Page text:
Most goju-ryu practitioners associate the ju aspects of the art with “soft” blocks.
In the common understanding, this is in contrast to “hard” attacks like kicks and punches applied with tremendous force to the point of impact.
By soft blocks, it is meant to deflect and control without knocking away the attack — where force does not meet force, but is intercepted and redirected away from the target.
Yet, there is so much more to soft blocks than simply that.
To intercept an oncoming attack one must anticipate the attacking movement, then sense and join with the forward momentum of the energy that moves it.
That involves a considerable degree of awareness, first on a perception level of the eye that must see the first hint of movement, which signals must be transmitted electronically across the nerves to the brain.
The brain then must interpret and subconsciously recognize the movement as an attack requiring response, and in turn activate the appropriate bodily response to join, deflect or redirect the attack.
Think about it.
In the instant the attack is initiated, the defender must respond almost instantaneously with an effective defense mounted in time to accomplish the “soft” block.
Yet there’s more.
Block without blocking
For as Sensei Stamper has said, a block is not a block. In soft “blocking,” engaging the attack does not only involve the movement of the arm and hand to meet the oncoming strike or punch.
Instead, it is engaged with a complex set of body motions to: 1) move off the centerline of the attack (rotating the body and/or side, back and in-stepping); 2) weight shift coordinated with all elements of the body’s movement; 3) responding with the appropriate block; 4) simultaneously counter-attack, or 5) move into a position from which one could be performed without having to readjust body position or distance.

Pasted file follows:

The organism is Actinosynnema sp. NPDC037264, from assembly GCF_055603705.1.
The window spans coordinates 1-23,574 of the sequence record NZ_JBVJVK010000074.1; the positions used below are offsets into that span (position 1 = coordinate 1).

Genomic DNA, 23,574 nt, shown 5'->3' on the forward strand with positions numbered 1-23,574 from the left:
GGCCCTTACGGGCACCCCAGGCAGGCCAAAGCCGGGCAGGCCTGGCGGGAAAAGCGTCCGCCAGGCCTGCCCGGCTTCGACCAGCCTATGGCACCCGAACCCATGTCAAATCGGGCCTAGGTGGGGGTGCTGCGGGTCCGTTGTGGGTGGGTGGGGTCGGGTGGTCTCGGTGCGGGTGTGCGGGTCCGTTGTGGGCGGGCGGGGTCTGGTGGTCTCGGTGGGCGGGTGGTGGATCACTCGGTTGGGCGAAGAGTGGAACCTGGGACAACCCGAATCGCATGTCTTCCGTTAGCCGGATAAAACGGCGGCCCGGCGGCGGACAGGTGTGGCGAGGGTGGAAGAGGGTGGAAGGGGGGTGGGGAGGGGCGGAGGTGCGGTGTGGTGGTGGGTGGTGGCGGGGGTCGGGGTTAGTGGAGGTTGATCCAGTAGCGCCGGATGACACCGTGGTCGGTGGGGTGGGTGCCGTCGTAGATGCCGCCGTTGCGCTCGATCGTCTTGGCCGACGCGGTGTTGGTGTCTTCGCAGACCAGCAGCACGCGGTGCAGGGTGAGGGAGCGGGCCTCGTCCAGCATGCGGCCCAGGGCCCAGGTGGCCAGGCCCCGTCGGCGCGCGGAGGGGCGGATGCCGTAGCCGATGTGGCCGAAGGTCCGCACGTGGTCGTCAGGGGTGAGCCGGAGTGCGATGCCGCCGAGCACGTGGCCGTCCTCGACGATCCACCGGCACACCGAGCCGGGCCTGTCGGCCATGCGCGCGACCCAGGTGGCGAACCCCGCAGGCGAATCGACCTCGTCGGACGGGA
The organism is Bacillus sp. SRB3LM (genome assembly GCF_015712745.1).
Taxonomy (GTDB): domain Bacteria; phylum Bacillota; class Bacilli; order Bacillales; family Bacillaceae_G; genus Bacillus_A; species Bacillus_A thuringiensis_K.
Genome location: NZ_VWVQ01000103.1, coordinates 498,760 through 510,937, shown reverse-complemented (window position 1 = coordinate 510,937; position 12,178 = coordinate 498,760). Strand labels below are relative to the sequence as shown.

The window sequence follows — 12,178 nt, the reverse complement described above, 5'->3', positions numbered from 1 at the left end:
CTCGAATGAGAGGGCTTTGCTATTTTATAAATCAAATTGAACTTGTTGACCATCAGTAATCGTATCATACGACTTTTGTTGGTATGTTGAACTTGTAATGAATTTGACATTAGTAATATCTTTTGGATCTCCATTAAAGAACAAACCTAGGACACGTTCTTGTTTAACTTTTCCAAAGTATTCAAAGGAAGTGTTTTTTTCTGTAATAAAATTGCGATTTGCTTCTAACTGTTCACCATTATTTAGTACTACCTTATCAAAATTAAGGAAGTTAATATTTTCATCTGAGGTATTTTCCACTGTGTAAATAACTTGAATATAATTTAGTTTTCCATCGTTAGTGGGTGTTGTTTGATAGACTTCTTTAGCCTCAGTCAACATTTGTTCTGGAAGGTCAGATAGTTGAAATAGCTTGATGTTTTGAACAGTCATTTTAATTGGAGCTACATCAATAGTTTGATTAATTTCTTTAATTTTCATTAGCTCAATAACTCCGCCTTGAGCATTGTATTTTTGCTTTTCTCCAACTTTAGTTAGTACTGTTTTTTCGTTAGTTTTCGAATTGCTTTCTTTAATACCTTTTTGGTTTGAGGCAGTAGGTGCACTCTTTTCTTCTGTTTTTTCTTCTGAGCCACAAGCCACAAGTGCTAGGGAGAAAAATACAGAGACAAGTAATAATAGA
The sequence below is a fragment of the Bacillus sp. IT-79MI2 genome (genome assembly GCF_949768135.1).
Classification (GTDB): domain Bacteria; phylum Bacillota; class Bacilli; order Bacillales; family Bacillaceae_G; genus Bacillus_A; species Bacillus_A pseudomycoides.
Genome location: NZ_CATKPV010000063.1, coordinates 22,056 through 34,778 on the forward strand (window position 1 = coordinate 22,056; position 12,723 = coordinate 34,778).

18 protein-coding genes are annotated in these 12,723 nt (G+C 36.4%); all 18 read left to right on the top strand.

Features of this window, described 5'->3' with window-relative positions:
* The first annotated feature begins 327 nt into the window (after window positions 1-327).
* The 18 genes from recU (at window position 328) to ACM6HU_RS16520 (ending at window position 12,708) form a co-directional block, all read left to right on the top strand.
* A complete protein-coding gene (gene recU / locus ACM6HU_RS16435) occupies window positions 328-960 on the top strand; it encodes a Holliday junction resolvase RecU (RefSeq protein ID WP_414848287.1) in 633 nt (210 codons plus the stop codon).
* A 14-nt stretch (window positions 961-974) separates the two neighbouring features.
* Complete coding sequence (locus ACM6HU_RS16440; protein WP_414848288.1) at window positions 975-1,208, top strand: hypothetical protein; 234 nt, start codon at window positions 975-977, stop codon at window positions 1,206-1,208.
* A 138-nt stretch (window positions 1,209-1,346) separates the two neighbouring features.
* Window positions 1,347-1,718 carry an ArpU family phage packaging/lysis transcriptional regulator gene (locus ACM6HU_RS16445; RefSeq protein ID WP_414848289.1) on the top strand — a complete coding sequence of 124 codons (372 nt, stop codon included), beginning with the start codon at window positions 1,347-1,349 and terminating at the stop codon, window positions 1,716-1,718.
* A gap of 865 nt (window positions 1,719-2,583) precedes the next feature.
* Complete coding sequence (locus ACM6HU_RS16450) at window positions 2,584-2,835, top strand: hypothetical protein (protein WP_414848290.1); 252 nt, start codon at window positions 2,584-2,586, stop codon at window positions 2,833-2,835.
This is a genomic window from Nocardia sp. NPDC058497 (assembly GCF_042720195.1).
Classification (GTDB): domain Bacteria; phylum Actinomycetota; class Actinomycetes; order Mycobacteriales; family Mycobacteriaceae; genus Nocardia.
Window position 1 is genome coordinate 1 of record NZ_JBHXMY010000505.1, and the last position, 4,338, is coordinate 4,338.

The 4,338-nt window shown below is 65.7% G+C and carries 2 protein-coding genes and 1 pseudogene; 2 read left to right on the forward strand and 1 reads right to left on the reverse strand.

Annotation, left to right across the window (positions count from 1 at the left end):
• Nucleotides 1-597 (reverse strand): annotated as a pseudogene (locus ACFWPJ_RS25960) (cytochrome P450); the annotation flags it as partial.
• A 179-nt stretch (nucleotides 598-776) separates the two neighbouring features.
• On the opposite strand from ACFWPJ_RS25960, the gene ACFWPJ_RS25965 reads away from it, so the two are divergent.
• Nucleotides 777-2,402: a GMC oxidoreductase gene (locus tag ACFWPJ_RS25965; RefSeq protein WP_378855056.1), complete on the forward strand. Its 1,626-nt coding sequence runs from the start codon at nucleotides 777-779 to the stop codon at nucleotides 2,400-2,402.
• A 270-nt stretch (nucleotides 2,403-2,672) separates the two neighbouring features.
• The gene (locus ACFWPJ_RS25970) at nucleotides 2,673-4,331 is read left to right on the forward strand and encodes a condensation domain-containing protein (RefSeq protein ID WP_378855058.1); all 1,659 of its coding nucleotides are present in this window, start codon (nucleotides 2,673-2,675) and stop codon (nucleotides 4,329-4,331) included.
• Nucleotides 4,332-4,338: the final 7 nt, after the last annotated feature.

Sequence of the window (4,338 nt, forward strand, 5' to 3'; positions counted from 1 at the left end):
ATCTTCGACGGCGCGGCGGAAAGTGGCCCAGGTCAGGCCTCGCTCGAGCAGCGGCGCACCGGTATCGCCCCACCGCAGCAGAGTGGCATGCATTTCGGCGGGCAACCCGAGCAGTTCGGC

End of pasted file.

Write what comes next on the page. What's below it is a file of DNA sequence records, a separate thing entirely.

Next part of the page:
And all of that is to be performed subconsciously, by reflex without conscious thought.
Still, the first thought that comes to every goju practitioner’s mind are techniques like kake uke and mawashi uke. As well they should, for these appear to be Okinawan interpretations of the internal principles of deflection and control.
But in traditional joju-ryu practice, the “soft” application of such blocks is no where to be seen in kihon practice, and almost no where in kata.
Kake uke, for instance, is performed from a static posture, usually a sanchin stance, as if your arm moves like a windshield wiper. It’s little different than yoko uke, other than the hand position and hooking motion.
Here’s what I mean:
Unlearning what you’ve been taught
Goju students who practice this way (which is how most of us are taught in kihon practice) will learn the raw motion of the block, but they won’t learn anything about softness, much less how to apply kake uke in a way that reflects the principles of ju.
Instead, what I hope to impart is the use of these or other blocks in a “soft” manner must be accompanied by movement and all the other intangibles of internal training.
There are two primary ways of performing kake uke, both with body movement.
The first is a hooking and grab of the attacking wrist, continuing its momentum forward.